The Brilliant Stories slate includes 45 original, ambitious and compelling concepts across television (16), online (11) and feature film (18).
Television concepts include Sex in the West, the story of three mixed-faith friends living in Western Sydney and I Am Woman — the life of one of the mothers of modern feminism. Diana Glenn and Offspring’s Kat Stewart and Jane Harber move behind the camera into first-time writing roles with The Elementals, penning the tale of a group of washed-up superheroes in a share house.
Public Relations is a comedy set in a PR firm that puts our culture of spin in the spotlight, while Sixteen is a sci-fi tale of sixteen girls who disappear on a three night hike. Writer Elise McCredie is also set to pen crime drama Overflow with Claudia Karvan on board as producer.
The online slate includes Skitbox, the brains behind viral hit Activewear, teaming up with online sensation SketchShe to create Manifest, three female creatives adjusting to life without chai lattes in a post-apocalyptic creative slum. Triple Oh! follows the antics of a mismatched pair of ambulance paramedics, while Funny Rabbit is a dark satire created by one-woman producer/writer/director Biddy O’Loughlin – told through the eyes of a rabbit named Bill.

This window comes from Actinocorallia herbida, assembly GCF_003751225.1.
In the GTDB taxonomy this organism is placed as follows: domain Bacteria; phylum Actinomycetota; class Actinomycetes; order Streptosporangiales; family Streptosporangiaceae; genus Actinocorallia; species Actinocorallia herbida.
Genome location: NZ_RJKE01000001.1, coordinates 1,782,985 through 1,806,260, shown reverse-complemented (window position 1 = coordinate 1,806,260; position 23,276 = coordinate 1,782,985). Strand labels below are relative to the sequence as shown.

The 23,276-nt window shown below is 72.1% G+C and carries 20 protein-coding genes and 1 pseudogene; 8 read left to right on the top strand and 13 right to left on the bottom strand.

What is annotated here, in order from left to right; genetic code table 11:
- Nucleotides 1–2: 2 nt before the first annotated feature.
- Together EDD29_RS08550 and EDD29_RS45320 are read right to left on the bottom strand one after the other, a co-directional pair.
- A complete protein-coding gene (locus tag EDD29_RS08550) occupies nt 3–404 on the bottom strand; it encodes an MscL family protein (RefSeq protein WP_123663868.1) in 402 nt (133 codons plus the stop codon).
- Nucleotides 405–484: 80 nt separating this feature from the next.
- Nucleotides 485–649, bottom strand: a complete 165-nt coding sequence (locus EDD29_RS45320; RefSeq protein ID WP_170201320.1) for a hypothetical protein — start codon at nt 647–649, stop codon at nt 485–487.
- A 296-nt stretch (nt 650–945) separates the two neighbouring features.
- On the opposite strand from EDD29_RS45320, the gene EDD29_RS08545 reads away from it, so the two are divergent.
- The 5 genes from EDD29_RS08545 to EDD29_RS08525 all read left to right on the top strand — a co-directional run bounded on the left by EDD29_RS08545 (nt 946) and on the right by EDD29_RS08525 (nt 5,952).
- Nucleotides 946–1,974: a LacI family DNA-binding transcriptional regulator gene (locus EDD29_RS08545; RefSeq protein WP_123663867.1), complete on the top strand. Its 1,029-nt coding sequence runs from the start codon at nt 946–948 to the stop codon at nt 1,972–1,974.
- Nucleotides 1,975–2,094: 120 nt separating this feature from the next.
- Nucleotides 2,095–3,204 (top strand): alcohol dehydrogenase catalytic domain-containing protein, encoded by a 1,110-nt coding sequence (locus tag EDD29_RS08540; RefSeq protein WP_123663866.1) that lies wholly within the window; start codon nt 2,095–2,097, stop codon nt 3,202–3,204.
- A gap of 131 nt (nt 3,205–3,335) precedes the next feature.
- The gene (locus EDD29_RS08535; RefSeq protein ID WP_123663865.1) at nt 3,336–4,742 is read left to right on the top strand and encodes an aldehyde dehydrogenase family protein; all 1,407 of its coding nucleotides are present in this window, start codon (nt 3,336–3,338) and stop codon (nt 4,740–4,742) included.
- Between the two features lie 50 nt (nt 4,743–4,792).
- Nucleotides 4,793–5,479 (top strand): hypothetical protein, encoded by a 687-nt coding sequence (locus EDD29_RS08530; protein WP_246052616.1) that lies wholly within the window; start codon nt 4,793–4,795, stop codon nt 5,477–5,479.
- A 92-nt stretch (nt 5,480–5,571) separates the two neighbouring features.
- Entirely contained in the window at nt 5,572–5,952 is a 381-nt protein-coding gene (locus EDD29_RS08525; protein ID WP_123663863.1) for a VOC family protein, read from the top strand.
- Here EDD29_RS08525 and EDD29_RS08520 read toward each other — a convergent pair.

In Sheilas, two sisters dramatically explore the forgotten and most ‘badass’ women in Australia, and Good Grief is a funny and touching series on the inevitability and inconvenience of grief and mourning.
The feature film concepts include Ride Like A Girl – the story of the first woman to win Melbourne Cup (with Rachel Griffiths making her feature film directing debut). Cloud Money sees an elderly artist from a remote community run away to France to fulfill her lifelong dream to visit Claude Monet’s garden.
2015 NSW Young Australian of the Year, Genevieve Clay-Smith, whose work in supporting underrepresented people continues with Baby Cat – a tale of a vivacious young woman with Down syndrome, determined to make it on the international krumping stage.
The Last Flight tells the true story of the brave Pan Am flight attendants on a rescue mission into Vietnam during the war, and in Girls in Hotels, Gracie Otto and Jessica Carrera from Dollhouse Pictures work with writer Lee Tulloch to reveal the last 24 hours in the life of one woman.
Meanwhile, producer Alex White and writer/director Mirrah Foulkes (the sole female member of Blue Tongue Films) are teaming up with acclaimed filmmakers Jan Chapman and Jane Campion, who are set to executive produce their drama-thriller Runaway.